St Martin’s success has come out of adversity, out of near bankruptcy. In the 1980s the church woke up to the fact that the sums didn’t add up. The costs of the building and the extensive outreach ministry far exceeded the (albeit significantly under-tapped) potential of congregational stewardship. The answer was to create a commercial enterprise. The results have been remarkable. The top-line result is that St Martin’s has been able to maintain and expand its ability to extend its mission well beyond the imaginations of its wealthiest and most generous members and donors.
But there’s more to it than that. Originally the food services, retail, events and commercial concerts were seen largely as a worldly cash cow to underwrite the lofty spiritual mission and ministry of the church. Commercial operations were seen a necessity until we discovered they were a blessing to teach our community the disciplines of sustainable life together.
St Martin’s now offers a unique range of cultural, commercial and charitable programmes rooted in a vibrant congregational life. It’s a vision of a civil economy, of what work and play, friendship and worship, social concern and evangelism, diversity and identity might look like. So, for us, the financial imperative proved to be a good thing: it renewed the church. And the business is now an integral part of our life.
As a result of these experiences, HeartEdge has been initiated to support churches in blending their ministry around four key areas (the 4C’s):
- Congregation - inclusive approaches to liturgy, worship and day-to-day communal life;
- Compassion - models of outreach which serve local needs and address social justice issues;
- Culture – art, music and ideas used to re-imagine the Christian narrative for the present moment; and
- Commerce – approaches to developing commercial activities that not only assist in the financing of mission and ministry but also creatively extend and enhance mission and ministry through different degrees of social enterprise.
This integrated model, rooted in a vibrant congregational life, means that the wider operations (of compassion, cultural expression and commerce) are not seen as secondary or simply instrumental to mission, but as creative and challenging forms of church in their own right.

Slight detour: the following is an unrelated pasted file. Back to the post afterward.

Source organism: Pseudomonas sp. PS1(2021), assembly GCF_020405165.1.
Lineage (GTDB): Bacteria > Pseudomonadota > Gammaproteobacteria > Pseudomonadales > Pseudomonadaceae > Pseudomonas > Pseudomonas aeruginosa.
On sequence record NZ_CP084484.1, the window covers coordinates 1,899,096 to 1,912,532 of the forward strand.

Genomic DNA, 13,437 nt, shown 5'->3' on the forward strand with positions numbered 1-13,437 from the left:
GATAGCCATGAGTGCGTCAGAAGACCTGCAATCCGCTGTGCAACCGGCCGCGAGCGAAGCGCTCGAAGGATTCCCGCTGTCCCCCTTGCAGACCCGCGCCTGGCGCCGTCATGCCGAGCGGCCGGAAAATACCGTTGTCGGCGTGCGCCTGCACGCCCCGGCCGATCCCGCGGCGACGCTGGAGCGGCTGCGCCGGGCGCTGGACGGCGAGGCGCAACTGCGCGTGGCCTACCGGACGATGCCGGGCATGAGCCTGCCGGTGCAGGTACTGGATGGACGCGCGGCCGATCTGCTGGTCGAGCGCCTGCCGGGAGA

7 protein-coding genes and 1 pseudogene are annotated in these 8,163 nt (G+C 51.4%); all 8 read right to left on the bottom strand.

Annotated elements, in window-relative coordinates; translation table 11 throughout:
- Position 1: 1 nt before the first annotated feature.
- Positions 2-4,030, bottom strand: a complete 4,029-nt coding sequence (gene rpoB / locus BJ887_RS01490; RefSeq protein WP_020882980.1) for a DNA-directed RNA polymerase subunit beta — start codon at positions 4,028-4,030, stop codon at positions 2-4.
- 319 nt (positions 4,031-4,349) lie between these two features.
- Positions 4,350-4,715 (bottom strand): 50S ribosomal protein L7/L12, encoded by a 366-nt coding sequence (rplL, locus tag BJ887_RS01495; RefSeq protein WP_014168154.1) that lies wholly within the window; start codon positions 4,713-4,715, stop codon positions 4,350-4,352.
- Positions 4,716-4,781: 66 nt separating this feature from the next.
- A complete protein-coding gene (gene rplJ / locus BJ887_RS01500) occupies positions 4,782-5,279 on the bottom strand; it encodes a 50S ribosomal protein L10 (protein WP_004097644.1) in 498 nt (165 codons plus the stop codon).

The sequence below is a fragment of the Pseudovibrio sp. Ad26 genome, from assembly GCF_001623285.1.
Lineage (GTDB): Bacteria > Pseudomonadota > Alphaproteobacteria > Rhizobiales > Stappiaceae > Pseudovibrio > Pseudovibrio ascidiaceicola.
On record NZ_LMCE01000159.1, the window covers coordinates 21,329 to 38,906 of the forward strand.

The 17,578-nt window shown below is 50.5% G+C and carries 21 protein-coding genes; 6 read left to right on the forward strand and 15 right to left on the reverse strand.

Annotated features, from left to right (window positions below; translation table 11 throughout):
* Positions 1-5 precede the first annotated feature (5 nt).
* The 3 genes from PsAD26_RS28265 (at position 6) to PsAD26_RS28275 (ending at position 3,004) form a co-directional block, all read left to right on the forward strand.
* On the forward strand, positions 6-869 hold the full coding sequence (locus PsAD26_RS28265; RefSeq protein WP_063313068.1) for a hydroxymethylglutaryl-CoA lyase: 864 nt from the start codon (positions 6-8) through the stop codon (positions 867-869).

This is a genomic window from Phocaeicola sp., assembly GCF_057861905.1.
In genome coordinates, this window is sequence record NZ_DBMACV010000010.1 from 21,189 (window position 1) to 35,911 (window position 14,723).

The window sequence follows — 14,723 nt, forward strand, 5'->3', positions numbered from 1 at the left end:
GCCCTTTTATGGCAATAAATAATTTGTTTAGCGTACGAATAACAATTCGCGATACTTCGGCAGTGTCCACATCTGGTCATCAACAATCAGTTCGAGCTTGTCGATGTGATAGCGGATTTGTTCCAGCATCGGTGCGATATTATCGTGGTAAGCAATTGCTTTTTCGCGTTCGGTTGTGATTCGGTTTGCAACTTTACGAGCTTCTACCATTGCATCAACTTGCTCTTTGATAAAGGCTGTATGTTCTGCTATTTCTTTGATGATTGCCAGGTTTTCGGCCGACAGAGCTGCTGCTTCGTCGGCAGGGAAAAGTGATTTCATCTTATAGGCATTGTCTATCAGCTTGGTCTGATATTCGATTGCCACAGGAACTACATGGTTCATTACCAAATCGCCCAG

St Paul Old Ford, based in Bow, is an example of this happening in practice. A £3.5 million refurbishment project has resulted in an adaptable meeting space for 250 people, with the original interior now including four storeys of flexible rooms. Partners using the space include Ability Bow a gym for people with complex needs; IntoUniversity, supporting young people in accessing university and St Paul’s café, a social enterprise open each weekday. The building welcomes 30 to 40 community groups per year hiring out space or offering for free – from Zumba classes to NHS clinics, neighbourhood forums to children’s parties. St Paul’s has become a central resource at the heart of the community it serves.
We believe that churches can do unbelievable things together by starting with one another’s assets, not our deficits. We believe churches and communities thrive when the gifts of all their members are released and they build one another’s assets. Sharing our particular assets (skills, experience, insights and ideas) with other members fosters a wider understanding and models the practice of hospitality towards others. In HeartEdge, this sharing happens through introductory events, peer-to-peer mentoring, consultancy days, sharing sessions, mission model workshops, and annual celebrations.